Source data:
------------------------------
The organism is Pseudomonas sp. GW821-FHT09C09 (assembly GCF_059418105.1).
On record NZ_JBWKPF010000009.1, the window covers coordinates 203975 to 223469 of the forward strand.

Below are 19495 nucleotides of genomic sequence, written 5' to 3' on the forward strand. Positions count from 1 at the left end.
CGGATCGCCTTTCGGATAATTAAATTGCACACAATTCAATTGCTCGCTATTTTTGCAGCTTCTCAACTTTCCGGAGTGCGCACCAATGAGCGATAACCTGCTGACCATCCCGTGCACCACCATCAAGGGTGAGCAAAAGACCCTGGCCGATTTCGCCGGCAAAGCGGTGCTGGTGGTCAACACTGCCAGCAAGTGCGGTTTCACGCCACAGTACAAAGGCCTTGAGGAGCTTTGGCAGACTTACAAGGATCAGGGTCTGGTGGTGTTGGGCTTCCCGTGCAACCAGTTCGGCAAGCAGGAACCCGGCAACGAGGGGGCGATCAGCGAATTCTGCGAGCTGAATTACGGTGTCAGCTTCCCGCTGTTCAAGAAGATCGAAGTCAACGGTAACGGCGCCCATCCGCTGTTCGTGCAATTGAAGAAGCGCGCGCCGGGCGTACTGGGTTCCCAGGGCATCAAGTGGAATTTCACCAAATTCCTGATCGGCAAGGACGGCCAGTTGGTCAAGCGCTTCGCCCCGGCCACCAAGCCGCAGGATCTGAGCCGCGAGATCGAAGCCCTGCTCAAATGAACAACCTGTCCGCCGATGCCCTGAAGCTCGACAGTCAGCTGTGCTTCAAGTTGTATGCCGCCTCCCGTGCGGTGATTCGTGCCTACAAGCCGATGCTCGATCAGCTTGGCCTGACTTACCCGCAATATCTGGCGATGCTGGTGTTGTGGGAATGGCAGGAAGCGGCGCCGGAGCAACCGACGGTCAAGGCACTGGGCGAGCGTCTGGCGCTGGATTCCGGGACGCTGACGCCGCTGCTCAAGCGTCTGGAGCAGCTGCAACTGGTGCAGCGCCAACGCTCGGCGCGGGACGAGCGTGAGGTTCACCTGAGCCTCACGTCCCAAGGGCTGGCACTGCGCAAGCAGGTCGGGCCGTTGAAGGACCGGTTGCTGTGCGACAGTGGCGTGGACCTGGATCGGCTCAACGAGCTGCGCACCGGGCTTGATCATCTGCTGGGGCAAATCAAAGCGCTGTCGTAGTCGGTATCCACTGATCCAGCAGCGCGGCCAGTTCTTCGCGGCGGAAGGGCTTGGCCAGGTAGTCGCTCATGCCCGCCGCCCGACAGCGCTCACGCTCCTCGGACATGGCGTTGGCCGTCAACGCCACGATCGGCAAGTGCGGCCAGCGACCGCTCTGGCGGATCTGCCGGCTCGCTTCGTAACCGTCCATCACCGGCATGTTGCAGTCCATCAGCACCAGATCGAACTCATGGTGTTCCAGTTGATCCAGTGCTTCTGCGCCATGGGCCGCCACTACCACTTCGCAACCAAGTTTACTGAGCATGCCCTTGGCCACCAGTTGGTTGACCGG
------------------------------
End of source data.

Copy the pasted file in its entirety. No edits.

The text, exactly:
The organism is Pseudomonas sp. GW821-FHT09C09 (assembly GCF_059418105.1).
On record NZ_JBWKPF010000009.1, the window covers coordinates 203975 to 223469 of the forward strand.

Below are 19495 nucleotides of genomic sequence, written 5' to 3' on the forward strand. Positions count from 1 at the left end.
CGGATCGCCTTTCGGATAATTAAATTGCACACAATTCAATTGCTCGCTATTTTTGCAGCTTCTCAACTTTCCGGAGTGCGCACCAATGAGCGATAACCTGCTGACCATCCCGTGCACCACCATCAAGGGTGAGCAAAAGACCCTGGCCGATTTCGCCGGCAAAGCGGTGCTGGTGGTCAACACTGCCAGCAAGTGCGGTTTCACGCCACAGTACAAAGGCCTTGAGGAGCTTTGGCAGACTTACAAGGATCAGGGTCTGGTGGTGTTGGGCTTCCCGTGCAACCAGTTCGGCAAGCAGGAACCCGGCAACGAGGGGGCGATCAGCGAATTCTGCGAGCTGAATTACGGTGTCAGCTTCCCGCTGTTCAAGAAGATCGAAGTCAACGGTAACGGCGCCCATCCGCTGTTCGTGCAATTGAAGAAGCGCGCGCCGGGCGTACTGGGTTCCCAGGGCATCAAGTGGAATTTCACCAAATTCCTGATCGGCAAGGACGGCCAGTTGGTCAAGCGCTTCGCCCCGGCCACCAAGCCGCAGGATCTGAGCCGCGAGATCGAAGCCCTGCTCAAATGAACAACCTGTCCGCCGATGCCCTGAAGCTCGACAGTCAGCTGTGCTTCAAGTTGTATGCCGCCTCCCGTGCGGTGATTCGTGCCTACAAGCCGATGCTCGATCAGCTTGGCCTGACTTACCCGCAATATCTGGCGATGCTGGTGTTGTGGGAATGGCAGGAAGCGGCGCCGGAGCAACCGACGGTCAAGGCACTGGGCGAGCGTCTGGCGCTGGATTCCGGGACGCTGACGCCGCTGCTCAAGCGTCTGGAGCAGCTGCAACTGGTGCAGCGCCAACGCTCGGCGCGGGACGAGCGTGAGGTTCACCTGAGCCTCACGTCCCAAGGGCTGGCACTGCGCAAGCAGGTCGGGCCGTTGAAGGACCGGTTGCTGTGCGACAGTGGCGTGGACCTGGATCGGCTCAACGAGCTGCGCACCGGGCTTGATCATCTGCTGGGGCAAATCAAAGCGCTGTCGTAGTCGGTATCCACTGATCCAGCAGCGCGGCCAGTTCTTCGCGGCGGAAGGGCTTGGCCAGGTAGTCGCTCATGCCCGCCGCCCGACAGCGCTCACGCTCCTCGGACATGGCGTTGGCCGTCAACGCCACGATCGGCAAGTGCGGCCAGCGACCGCTCTGGCGGATCTGCCGGCTCGCTTCGTAACCGTCCATCACCGGCATGTTGCAGTCCATCAGCACCAGATCGAACTCATGGTGTTCCAGTTGATCCAGTGCTTCTGCGCCATGGGCCGCCACTACCACTTCGCAACCAAGTTTACTGAGCATGCCCTTGGCCACCAGTTGGTTGACCGG